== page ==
On 15 October 2023, Pope Francis published an Apostolic Exhortation entitled “C’est la confiance” (It’s confidence) in memory of St Therese of Lisieux, patron saint of the YCW and other Specialised Catholic Action movements.
“It is confidence and nothing but confidence that must lead us to love,” was St Therese’s phrase that inspired the title of the exhortation.
These words summed up “the genius of her spirituality and would suffice to justify the fact that she has been named a Doctor of the Church,” the pope said.
In his exhortation, Pope Francis retraces the steps by which his predecessors came to recognise the extraordinary value of Therese’s spiritual witness.
Beginning with Pope Leo XIII, who allowed her to enter the convent at the age of 15, he moves on to Pius XI, who proclaimed her a saint in 1925 and in 1927 patron saint of missions.
Seventy years later in 1997, Pope John Paul II declared her a Doctor of the Church in 1997.
“Finally,” Francis recalled, “in 2015, I had the joy of canonising her parents, Louis and Zelie, during the Synod on the Family.” More recently, I devoted one of my weekly General Audience talks to her.”A missionary soul’s love for Jesus
In her cell, the Saint from Lisieux wrote: “Jesus is my one love.” Analysing her spiritual experience, Pope Francis noted that her encounter with Jesus “summoned her to the mission,” so much so that she did not conceive “her consecration to God apart from the pursuit of the good of her brothers and sisters.”
“I feel that the more the fire of love burns within my heart (…) the more also the souls who will approach me (poor little piece of iron, useless if I withdraw from the divine furnace), the more these souls will run swiftly in the odour of the ointments of their Beloved, for a soul that is burning with love cannot remain inactive,” she said.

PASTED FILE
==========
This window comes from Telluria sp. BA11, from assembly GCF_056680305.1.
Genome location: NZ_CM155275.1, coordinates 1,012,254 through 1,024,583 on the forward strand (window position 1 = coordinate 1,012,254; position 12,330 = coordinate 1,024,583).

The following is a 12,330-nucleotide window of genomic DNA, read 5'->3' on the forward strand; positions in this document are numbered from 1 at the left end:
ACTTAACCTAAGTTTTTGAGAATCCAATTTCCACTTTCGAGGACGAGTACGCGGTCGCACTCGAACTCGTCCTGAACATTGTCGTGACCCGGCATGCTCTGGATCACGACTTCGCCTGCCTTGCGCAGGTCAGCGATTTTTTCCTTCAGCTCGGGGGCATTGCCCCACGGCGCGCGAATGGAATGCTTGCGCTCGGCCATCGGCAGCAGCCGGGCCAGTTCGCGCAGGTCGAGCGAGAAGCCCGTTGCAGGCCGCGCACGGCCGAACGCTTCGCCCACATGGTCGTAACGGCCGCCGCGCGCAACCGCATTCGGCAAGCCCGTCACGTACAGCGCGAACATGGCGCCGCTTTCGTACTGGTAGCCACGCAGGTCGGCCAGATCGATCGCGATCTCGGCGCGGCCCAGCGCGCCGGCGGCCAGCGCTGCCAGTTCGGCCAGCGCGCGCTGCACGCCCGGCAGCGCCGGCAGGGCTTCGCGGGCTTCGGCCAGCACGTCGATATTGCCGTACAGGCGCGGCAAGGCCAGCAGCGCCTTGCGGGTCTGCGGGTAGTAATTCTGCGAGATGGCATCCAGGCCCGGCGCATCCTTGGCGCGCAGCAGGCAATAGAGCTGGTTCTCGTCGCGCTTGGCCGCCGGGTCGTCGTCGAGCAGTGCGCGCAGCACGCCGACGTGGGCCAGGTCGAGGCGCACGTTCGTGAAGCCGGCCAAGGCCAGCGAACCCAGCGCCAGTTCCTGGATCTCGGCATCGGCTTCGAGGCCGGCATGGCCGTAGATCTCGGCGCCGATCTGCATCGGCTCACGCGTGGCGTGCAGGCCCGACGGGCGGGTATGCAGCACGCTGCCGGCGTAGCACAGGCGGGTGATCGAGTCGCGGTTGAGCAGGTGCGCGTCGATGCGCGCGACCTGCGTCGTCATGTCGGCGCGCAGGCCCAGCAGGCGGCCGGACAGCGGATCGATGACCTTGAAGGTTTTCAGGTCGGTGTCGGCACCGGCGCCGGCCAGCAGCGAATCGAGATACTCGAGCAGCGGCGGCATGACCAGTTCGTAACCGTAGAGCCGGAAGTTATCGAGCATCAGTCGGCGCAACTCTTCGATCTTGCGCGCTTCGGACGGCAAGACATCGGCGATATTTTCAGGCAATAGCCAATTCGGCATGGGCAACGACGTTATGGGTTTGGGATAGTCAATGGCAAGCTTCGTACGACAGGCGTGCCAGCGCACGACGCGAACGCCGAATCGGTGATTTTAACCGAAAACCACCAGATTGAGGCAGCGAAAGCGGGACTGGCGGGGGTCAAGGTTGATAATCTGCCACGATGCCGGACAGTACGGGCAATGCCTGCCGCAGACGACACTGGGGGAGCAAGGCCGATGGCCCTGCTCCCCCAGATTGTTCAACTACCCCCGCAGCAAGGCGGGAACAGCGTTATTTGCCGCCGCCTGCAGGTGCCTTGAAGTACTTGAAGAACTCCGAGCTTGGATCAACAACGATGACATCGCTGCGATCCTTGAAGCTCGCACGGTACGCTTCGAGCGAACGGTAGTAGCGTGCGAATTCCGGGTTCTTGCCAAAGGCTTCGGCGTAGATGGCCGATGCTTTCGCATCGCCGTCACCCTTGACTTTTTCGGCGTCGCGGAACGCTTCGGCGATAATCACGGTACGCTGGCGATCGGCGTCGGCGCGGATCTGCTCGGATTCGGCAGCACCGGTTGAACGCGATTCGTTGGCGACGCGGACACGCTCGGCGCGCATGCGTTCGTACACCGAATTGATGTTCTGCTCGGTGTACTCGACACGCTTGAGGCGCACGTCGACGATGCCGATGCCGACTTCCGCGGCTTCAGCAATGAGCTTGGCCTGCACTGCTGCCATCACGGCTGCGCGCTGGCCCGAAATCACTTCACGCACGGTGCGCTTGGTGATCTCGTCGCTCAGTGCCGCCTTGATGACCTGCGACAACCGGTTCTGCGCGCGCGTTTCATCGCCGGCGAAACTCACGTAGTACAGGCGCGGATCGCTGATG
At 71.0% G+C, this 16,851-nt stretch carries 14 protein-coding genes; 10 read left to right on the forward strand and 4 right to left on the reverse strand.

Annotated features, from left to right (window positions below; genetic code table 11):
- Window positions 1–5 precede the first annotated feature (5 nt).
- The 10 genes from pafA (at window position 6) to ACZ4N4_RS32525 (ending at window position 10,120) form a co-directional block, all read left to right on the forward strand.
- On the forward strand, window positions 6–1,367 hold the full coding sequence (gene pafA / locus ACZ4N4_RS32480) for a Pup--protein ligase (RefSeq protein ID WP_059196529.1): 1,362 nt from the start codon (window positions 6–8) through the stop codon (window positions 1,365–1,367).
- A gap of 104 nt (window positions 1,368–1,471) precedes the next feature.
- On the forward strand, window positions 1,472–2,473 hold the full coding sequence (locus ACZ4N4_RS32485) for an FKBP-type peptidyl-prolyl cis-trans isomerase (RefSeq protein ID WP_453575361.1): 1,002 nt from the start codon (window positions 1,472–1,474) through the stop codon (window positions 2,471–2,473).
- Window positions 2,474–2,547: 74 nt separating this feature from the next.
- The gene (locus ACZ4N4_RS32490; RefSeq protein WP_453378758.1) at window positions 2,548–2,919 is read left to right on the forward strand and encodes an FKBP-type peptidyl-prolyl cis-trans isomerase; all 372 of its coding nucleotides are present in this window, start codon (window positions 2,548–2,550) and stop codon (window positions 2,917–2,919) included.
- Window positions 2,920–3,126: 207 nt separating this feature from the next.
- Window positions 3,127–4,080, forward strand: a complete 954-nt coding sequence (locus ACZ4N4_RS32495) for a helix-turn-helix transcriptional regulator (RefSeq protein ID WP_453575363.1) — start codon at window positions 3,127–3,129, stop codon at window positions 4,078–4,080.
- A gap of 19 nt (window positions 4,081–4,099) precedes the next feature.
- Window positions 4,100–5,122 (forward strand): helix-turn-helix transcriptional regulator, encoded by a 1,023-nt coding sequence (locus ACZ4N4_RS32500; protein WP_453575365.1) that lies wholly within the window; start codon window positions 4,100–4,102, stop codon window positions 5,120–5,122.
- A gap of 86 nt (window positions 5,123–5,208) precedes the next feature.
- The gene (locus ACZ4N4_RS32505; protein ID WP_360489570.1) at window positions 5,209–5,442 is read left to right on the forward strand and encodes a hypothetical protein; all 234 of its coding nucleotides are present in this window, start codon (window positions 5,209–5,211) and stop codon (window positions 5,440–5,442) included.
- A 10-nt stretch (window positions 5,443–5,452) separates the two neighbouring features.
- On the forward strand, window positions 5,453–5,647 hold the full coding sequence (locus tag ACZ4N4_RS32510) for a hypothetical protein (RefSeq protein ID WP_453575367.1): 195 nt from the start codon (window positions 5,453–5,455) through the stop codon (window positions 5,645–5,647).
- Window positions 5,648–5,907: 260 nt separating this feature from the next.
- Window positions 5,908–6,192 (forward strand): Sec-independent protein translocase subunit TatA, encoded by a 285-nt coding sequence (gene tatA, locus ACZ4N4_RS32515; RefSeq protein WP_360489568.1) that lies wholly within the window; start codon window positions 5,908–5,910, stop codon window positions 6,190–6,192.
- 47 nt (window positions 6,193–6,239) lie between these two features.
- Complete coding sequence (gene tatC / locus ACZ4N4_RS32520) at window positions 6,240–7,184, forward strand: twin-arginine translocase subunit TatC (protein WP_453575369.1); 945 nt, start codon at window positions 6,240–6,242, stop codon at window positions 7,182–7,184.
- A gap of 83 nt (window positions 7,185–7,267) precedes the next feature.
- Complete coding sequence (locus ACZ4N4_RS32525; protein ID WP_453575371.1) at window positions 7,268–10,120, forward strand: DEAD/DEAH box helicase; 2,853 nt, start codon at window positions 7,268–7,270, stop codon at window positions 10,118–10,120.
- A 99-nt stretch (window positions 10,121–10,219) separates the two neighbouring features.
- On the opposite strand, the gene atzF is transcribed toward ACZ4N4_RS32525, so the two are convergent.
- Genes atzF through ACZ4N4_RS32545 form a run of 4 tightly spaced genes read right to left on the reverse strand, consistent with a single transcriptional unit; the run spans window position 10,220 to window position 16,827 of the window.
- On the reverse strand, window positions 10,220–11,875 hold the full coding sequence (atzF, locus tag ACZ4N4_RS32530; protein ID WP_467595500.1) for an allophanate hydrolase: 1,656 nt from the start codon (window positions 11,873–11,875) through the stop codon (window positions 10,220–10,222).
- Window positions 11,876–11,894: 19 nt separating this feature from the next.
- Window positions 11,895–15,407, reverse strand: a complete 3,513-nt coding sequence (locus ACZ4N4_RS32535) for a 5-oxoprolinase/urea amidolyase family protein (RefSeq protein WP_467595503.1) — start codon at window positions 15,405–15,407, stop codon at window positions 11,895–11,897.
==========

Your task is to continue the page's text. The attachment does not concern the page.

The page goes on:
The “little way” way of trust and love
“One of the most important insights of Therese for the benefit of the entire People of God is her ‘little way’,” Pope Francis writes, “he path of trust and love, also known as the way of spiritual childhood. Everyone can follow this way, whatever their age or state in life. It is the way that the heavenly Father reveals to the little ones (cf. Mt 11:25).”
In the Story of a Soul, Therese tells how she discovered the little way: “I can, then, in spite of my littleness, aspire to holiness. It is impossible for me to grow up, and so I must bear with myself such as I am, with all my imperfections. But I want to seek out a means of going to heaven by a little way, a way that is very straight, very short, and totally new”.
To describe that way, she uses the image of an elevator: “the elevator which must raise me to heaven is your arms, O Jesus! And for this, I had no need to grow up, but rather I had to remain little and become this more and more.” Little, incapable of being confident in herself, and yet firmly secure in the loving power of the Lord’s arms.
This is the “sweet way of love” that Jesus sets before the little and the poor, before everyone. It is the way of true happiness. In place of a Pelagian notion of holiness, individualistic and elitist, more ascetic than mystical, that primarily emphasizes human effort, Therese always stresses the primacy of God’s work, his gift of grace. As a result, she could say: “I always feel, however, the same bold confidence of becoming a great saint, because I don’t count on my merits, since I have none, but I trust in him who is Virtue and Holiness. God alone, content with my weak efforts, will raise me to himself and make me a saint, clothing me in his infinite merits.”
What counts for Therese then is God’s action, grace, not personal merit, because it is the Lord who sanctifies.
“It is most fitting, then, that we should place heartfelt trust not in ourselves but in the infinite mercy of a God who loves us unconditionally and has already given us everything in the Cross of Jesus Christ.”
Pope Francis, C’est la confiance (Vatican.va)